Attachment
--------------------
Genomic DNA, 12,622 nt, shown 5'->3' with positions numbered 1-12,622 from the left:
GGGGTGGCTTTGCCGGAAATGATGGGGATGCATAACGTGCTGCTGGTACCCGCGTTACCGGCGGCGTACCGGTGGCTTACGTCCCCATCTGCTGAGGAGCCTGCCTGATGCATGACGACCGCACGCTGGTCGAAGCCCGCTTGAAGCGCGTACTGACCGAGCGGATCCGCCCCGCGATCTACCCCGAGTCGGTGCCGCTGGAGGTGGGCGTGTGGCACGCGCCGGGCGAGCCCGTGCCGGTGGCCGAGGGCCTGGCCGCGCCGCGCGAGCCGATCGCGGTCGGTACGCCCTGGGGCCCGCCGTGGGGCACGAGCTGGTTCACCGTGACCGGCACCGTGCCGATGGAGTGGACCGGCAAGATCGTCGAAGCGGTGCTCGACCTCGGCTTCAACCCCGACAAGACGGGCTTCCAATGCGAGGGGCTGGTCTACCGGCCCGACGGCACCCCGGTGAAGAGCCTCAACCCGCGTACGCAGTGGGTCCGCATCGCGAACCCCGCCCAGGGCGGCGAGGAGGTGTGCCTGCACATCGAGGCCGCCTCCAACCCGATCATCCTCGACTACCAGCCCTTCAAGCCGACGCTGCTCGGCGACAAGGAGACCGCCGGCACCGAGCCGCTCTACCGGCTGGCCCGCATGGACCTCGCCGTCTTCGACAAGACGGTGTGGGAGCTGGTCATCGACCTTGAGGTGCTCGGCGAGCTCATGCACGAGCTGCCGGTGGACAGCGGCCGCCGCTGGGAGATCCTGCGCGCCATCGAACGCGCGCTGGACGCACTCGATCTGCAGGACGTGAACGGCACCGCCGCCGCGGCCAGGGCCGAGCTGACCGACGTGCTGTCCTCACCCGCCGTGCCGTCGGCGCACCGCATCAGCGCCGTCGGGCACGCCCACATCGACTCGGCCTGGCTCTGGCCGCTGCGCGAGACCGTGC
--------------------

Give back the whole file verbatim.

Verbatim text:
Genomic DNA, 12,622 nt, shown 5'->3' with positions numbered 1-12,622 from the left:
GGGGTGGCTTTGCCGGAAATGATGGGGATGCATAACGTGCTGCTGGTACCCGCGTTACCGGCGGCGTACCGGTGGCTTACGTCCCCATCTGCTGAGGAGCCTGCCTGATGCATGACGACCGCACGCTGGTCGAAGCCCGCTTGAAGCGCGTACTGACCGAGCGGATCCGCCCCGCGATCTACCCCGAGTCGGTGCCGCTGGAGGTGGGCGTGTGGCACGCGCCGGGCGAGCCCGTGCCGGTGGCCGAGGGCCTGGCCGCGCCGCGCGAGCCGATCGCGGTCGGTACGCCCTGGGGCCCGCCGTGGGGCACGAGCTGGTTCACCGTGACCGGCACCGTGCCGATGGAGTGGACCGGCAAGATCGTCGAAGCGGTGCTCGACCTCGGCTTCAACCCCGACAAGACGGGCTTCCAATGCGAGGGGCTGGTCTACCGGCCCGACGGCACCCCGGTGAAGAGCCTCAACCCGCGTACGCAGTGGGTCCGCATCGCGAACCCCGCCCAGGGCGGCGAGGAGGTGTGCCTGCACATCGAGGCCGCCTCCAACCCGATCATCCTCGACTACCAGCCCTTCAAGCCGACGCTGCTCGGCGACAAGGAGACCGCCGGCACCGAGCCGCTCTACCGGCTGGCCCGCATGGACCTCGCCGTCTTCGACAAGACGGTGTGGGAGCTGGTCATCGACCTTGAGGTGCTCGGCGAGCTCATGCACGAGCTGCCGGTGGACAGCGGCCGCCGCTGGGAGATCCTGCGCGCCATCGAACGCGCGCTGGACGCACTCGATCTGCAGGACGTGAACGGCACCGCCGCCGCGGCCAGGGCCGAGCTGACCGACGTGCTGTCCTCACCCGCCGTGCCGTCGGCGCACCGCATCAGCGCCGTCGGGCACGCCCACATCGACTCGGCCTGGCTCTGGCCGCTGCGCGAGACCGTGC